Having spent most of the summer in (a very quiet) UCC, it is great to see the campus coming back to life with students beginning and continuing their studies. As an outgoing student, I feel as though I have a responsibility to help ensure your time here will be as positive as possible. I will share my own experience in the hope that it helps someone, in any way at all.


In my third year of study, on a night out in Cork City with friends, I was sexually assaulted. I separated from my friends while chatting to other people I knew. I did not see the danger in doing so as I’ve always lived here and felt relatively safe. Buying my third drink at the bar is the last thing I remember, to this day. I do not know where it happened, how it happened, who it was, or how I got home. I am, however, certain that it happened.


I woke up the following morning with everything that I went out with the night before (phone, purse, keys), except for my underwear. I had multiple scrapes and bruises, mostly in places that could be easily hidden. Having no memory of what had happened I felt like I couldn’t report it. I left my friends, I was drinking, I was wearing very little on a cold November night. I now realize that the only thing that I did wrong was keeping it to myself.


Afterwards it was impossible to concentrate. My results were the first to suffer, my assignments were always late. I couldn’t manage the work-load and chose to defer a module (which I paid for in full and was capped at 40%). I no longer enjoyed going out with friends and kept very much to myself. I am extremely uncomfortable speaking in public. I regularly get flashbacks, usually at night, nothing providing any clarity, mostly just panicked, uncomfortable feelings. When I hear someone describe me as “quiet” or “shy” it takes a while for me to realize that they mean me, as it’s so different to who I was before. I spent this year working really hard to make myself more comfortable with things like presentations and group projects.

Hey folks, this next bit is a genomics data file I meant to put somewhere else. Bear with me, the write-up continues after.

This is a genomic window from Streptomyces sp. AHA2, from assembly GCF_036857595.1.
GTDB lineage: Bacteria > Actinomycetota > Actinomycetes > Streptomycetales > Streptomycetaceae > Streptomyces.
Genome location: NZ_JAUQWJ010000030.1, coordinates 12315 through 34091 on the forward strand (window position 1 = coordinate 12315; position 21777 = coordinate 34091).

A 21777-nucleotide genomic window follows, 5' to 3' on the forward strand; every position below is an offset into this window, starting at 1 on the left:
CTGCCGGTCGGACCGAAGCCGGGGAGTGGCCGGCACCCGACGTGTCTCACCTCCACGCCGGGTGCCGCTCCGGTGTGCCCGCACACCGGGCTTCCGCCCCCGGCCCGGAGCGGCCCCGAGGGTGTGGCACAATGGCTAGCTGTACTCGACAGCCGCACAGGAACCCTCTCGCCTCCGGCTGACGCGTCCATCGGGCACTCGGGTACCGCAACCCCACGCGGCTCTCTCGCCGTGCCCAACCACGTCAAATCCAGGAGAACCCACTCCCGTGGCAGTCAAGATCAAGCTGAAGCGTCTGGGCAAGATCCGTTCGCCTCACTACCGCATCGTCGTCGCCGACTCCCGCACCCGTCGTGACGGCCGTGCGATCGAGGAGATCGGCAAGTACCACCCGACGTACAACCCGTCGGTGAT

Telling someone is a step I have yet to take myself, so it may seem odd that I’m advising others to do so. It does not get easier the longer you put it off. There are so many support services available at UCC (and beyond), but you need to make the first move. You need to reach out and ask for help. This applies to any problem you may have. I have seen other students and classmates approach lecturers and staff members they feel comfortable with and receive whatever help they may need.


I convinced myself I didn’t need help, that I could handle it alone. I thought I had done quite well until recently when I felt extremely guilty at the thought of the other students being vulnerable as a result of my inaction.


This letter is not intended to take away from any of the much deserved fun that is to be had over the coming years. I hope that it serves only to add to that fun by making you all aware of the dangers. Things that do happen here and can happen to you.


I sincerely hope that none of you ever find yourselves in my situation. If any of you do, please speak up. Tell someone, anyone. Make your situation known to those who may be in a position to help you. Look out for the signs in others. Mind yourselves, mind each other, and never leave a drink unattended.


I also wish to add that it is not my intention to give a negative impression of UCC. These dangers are present everywhere you go. Being a student at UCC has aided my recovery immeasurably. I was lucky enough to spend my days surrounded by people who are kind, knowledgeable, open-minded, fair, hard-working and endlessly inspiring.